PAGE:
Data-base and Software Integration Allowing HR to Work More Efficiently

March 1, 1994
When Atlanta-based Southern Company peered underneath the hood of all its computer systems a couple of years back, it never expected to find hundreds of different software and data-base programs—many used for the same tasks. "The entire system had gotten completely out of control," recalls Laurie Swift, the company's information systems manager. "There was no standardization of data, and in many cases it was difficult to exchange or share information."

Eventually, Southern Company cleaned up and standardized its system, using client/server architecture. But it is hardly the only example of how things can spiral out of control with today's PCs and LANs. From Seattle to Saratoga, companies large and small increasingly are finding they have data that isn't being shared efficiently—often resulting in extra clerical load and an inhibited ability to make strategic decisions quickly and efficiently.

But HRIS experts say that a well-designed data base and software system can eliminate many of these problems. "Current business trends give HR managers more reasons than ever to seek the strategic benefits of integrating once separate data bases," says Zena Brand, vice president of HRIS marketing for ADP, Inc. in Roseland, New Jersey. "An integrated payroll/personnel data base uses the same, consistently defined reservoir of data. Once a record is entered, it is immediately and continually available for analysis and reporting. Ultimately, it allows management to restructure HR and payroll along lines that are optimally effective to the entire organization."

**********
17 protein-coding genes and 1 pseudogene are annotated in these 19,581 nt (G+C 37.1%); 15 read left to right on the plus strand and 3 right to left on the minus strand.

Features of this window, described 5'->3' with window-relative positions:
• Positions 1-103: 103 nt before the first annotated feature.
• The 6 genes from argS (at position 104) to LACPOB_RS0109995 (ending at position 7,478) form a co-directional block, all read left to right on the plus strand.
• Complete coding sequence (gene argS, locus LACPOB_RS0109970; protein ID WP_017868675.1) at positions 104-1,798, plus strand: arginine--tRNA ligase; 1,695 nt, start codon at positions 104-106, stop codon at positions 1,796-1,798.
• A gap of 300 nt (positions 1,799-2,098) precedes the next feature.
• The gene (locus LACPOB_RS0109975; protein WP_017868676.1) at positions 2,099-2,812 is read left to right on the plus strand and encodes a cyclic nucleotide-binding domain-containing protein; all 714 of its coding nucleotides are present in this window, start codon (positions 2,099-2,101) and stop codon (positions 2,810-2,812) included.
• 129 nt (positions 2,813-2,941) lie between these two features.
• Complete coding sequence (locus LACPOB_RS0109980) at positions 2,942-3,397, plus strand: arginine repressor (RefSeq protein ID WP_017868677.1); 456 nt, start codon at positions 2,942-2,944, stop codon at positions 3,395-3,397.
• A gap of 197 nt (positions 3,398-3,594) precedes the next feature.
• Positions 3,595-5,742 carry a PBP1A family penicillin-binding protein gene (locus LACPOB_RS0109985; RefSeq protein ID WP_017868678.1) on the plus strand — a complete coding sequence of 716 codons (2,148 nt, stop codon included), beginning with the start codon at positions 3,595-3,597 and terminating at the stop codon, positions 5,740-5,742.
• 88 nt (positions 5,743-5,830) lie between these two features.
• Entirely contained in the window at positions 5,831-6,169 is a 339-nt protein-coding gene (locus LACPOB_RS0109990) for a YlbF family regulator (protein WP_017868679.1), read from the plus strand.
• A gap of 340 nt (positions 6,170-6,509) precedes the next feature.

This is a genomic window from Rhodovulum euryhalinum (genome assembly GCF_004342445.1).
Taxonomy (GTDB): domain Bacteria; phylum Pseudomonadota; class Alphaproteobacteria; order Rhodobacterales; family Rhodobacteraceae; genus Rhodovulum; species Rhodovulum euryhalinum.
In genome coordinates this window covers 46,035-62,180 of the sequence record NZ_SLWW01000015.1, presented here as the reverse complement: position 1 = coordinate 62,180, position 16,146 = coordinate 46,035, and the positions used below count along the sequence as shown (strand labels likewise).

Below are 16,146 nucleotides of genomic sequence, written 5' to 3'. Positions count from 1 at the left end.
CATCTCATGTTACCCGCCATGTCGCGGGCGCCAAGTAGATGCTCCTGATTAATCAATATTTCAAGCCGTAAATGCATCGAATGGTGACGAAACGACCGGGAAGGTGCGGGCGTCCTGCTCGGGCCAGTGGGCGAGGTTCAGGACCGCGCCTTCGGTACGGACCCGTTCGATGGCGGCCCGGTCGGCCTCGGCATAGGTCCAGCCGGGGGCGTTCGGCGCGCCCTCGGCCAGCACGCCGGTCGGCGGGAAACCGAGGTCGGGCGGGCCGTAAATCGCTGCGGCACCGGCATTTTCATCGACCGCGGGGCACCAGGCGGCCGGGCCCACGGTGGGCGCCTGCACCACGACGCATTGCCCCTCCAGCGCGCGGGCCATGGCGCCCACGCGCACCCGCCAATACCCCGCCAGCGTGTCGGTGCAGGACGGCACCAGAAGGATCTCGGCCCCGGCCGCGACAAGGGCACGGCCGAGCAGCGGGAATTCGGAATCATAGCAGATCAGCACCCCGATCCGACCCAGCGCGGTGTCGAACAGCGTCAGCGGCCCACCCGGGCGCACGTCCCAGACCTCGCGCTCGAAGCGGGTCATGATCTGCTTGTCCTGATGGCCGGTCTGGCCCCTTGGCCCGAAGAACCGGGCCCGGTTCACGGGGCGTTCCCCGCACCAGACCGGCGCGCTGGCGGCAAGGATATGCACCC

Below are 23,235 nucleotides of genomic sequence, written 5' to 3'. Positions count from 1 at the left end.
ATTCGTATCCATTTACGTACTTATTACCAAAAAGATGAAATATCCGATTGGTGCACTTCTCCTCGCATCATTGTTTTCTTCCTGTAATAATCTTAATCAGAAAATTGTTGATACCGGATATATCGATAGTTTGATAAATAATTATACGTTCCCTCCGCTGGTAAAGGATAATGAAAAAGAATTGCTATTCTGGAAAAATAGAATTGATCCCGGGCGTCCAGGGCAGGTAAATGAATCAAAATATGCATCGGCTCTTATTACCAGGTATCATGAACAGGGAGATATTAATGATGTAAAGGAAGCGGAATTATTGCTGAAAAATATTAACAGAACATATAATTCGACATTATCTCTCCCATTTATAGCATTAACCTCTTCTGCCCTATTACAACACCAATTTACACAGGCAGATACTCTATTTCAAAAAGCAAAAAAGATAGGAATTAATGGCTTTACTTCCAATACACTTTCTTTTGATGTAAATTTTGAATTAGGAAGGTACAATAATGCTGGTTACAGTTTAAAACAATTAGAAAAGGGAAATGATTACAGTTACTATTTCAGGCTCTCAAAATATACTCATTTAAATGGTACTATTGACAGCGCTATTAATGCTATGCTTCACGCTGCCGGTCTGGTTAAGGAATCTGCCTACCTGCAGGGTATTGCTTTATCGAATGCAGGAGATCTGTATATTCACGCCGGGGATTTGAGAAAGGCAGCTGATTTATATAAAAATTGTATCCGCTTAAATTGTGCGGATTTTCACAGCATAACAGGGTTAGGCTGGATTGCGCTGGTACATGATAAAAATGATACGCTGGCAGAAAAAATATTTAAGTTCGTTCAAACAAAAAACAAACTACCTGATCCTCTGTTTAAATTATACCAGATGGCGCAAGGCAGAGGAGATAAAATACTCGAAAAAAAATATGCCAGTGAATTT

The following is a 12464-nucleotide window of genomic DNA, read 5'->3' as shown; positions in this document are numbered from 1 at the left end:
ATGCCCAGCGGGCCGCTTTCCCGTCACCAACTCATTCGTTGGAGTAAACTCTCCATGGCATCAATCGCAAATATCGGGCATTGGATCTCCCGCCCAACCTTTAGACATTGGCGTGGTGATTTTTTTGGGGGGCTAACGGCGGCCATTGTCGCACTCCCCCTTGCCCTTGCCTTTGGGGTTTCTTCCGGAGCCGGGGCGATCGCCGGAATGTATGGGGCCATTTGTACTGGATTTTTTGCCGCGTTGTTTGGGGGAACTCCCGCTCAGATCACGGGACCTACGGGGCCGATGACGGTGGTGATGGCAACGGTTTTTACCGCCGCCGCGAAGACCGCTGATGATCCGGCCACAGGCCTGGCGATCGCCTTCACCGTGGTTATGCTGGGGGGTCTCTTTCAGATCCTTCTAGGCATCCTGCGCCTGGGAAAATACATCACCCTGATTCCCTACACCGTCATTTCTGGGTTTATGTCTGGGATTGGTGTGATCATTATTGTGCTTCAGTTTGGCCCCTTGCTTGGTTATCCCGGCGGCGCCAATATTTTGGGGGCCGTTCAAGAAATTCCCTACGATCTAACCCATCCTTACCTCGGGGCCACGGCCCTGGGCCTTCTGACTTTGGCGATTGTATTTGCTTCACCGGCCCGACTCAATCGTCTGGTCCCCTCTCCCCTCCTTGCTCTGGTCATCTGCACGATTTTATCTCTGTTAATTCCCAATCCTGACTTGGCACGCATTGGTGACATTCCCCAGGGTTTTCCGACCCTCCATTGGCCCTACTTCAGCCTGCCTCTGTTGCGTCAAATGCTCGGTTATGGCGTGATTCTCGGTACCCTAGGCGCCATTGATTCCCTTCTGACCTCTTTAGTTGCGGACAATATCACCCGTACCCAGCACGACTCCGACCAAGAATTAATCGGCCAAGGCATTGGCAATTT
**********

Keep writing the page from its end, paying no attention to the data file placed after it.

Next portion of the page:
Of course, one of the pitfalls of today's high-speed computers is that, in many cases, they've simply made inefficient processes faster. But an increasing array of vendors, including ADP and Rockville, Maryland-based PowerPay, are integrating packages to exploit the power of today's client/server systems. In PowerPay's case, the software can run off several PC servers to process checks for upwards of 25,000 employees each period. HR data—including benefits administration and general HR data—is available from anywhere on the network, as long as the user has security clearance to obtain the data. Moreover, the system works on any platform.

"Relational data bases provide enormous reporting tools," says Kurt Basler, manager for payroll/human resource information systems at Transco Energy Company in Houston. "They are easier to work with, they are powerful and straightforward. Building a software system on top of a relational data base makes a lot of sense."

Adds ADP's Brand: "Integrated data bases support many of the critically important strategic business objectives of the 1990s, including reengineering, decentralizing human resources and financial data, the ability to use outsourcing, data quality improvement, and creating enterprise-wide executive information systems that incorporate all relevant financial and HR data."

Personnel Journal, March 1994, Vol.73, No. 3, p. 45.